In South Korea, the United States is consolidating over a hundred bases, used by American troops, into two large complexes. Not only will it be easier, and cheaper, to support the 38,000 American troops in just two bases, but these facilities will be located far enough from the border (the DMZ, or demilitarized zone) to be out of the range of the thousands of North Korean artillery pieces and rocket launchers. The move will cost about a quarter of a billion dollars and will take several years. Some 90 percent of the 38,000 American troops in South Korea will end up living in those two complexes. The complexes will still be vulnerable to North Korean long range missile attacks. By not being directly in the path of a North Korean invasion, the better trained and equipped American 2nd Infantry division can act as a hard hitting mobile reserve for South Korean forces that have always made up the bulk of the troops defending the DMZ. The South Korean government is still acquiring the land for the new complexes, but some American forces are already being moved back from the DMZ.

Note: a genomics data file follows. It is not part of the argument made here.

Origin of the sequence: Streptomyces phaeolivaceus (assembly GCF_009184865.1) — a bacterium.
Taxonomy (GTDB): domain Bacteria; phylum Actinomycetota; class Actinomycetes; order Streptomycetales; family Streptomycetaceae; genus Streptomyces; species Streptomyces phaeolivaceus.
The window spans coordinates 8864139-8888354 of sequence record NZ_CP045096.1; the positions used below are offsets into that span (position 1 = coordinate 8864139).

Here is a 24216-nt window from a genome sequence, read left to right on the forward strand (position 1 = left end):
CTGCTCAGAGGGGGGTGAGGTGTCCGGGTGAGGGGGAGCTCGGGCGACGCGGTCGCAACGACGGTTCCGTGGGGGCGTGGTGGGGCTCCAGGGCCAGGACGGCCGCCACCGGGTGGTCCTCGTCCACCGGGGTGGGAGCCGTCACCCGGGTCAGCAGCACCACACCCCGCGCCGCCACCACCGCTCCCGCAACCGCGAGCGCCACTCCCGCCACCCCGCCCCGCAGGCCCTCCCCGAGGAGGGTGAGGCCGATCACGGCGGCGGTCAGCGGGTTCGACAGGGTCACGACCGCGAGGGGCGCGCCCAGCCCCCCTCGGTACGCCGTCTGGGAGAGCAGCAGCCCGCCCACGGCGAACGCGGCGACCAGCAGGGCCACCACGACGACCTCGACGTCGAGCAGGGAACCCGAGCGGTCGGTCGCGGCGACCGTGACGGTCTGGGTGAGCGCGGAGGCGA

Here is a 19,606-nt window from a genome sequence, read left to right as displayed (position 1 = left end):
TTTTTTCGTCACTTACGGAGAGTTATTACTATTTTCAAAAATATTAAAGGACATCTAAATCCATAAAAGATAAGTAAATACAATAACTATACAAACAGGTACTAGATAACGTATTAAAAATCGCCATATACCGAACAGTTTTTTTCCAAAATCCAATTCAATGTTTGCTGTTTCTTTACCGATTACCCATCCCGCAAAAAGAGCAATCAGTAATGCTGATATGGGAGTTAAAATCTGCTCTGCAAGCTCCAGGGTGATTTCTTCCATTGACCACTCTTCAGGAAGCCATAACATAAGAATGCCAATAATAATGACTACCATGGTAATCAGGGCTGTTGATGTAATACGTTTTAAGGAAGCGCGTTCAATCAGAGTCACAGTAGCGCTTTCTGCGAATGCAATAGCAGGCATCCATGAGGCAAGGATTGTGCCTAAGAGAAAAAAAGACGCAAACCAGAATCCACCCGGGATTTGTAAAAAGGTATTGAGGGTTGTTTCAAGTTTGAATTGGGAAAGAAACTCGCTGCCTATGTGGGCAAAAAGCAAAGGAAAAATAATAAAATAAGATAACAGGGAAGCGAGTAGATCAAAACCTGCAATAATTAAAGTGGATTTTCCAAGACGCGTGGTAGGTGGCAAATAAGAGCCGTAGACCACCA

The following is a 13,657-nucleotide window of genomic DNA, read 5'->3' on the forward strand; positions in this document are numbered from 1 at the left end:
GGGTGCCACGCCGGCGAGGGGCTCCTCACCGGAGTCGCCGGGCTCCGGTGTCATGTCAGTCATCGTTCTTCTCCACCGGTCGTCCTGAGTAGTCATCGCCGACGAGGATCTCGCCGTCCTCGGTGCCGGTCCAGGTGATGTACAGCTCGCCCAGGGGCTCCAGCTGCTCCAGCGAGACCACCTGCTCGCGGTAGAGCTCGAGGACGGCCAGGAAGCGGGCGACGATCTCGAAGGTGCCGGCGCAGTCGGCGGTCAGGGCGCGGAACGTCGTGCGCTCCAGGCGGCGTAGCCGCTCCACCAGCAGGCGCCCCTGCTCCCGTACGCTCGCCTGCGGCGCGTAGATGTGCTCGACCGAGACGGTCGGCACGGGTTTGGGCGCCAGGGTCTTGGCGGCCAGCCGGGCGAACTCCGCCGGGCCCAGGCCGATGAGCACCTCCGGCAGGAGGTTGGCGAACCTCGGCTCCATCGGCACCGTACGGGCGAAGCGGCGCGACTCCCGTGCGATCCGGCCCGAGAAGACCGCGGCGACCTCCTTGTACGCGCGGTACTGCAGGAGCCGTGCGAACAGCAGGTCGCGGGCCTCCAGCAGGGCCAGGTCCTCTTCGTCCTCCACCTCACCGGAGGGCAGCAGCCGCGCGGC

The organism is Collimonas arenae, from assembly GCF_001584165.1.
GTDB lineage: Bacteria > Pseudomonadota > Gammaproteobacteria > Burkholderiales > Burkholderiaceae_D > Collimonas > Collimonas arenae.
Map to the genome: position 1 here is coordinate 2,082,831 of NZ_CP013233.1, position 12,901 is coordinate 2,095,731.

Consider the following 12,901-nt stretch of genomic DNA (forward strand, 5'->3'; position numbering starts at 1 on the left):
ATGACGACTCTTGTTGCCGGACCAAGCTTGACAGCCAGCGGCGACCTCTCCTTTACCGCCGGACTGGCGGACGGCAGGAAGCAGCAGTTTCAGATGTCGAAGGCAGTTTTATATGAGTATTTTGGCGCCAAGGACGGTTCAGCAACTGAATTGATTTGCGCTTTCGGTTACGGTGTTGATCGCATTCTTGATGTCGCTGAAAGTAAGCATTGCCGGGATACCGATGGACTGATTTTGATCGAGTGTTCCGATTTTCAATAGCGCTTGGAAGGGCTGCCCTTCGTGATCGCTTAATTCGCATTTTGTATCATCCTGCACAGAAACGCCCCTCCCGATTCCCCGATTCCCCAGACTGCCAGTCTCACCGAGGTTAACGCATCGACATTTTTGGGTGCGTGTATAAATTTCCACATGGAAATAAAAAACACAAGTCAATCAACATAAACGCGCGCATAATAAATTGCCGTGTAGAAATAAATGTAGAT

The move is timely for other reasons, as many of the buildings in existing bases are many decades old and in need of replacement or repair. There's also the possibility that the North Korean communist government could collapse in the near future, making it possible for the troops to finally go home after sixty years of duty in South Korea.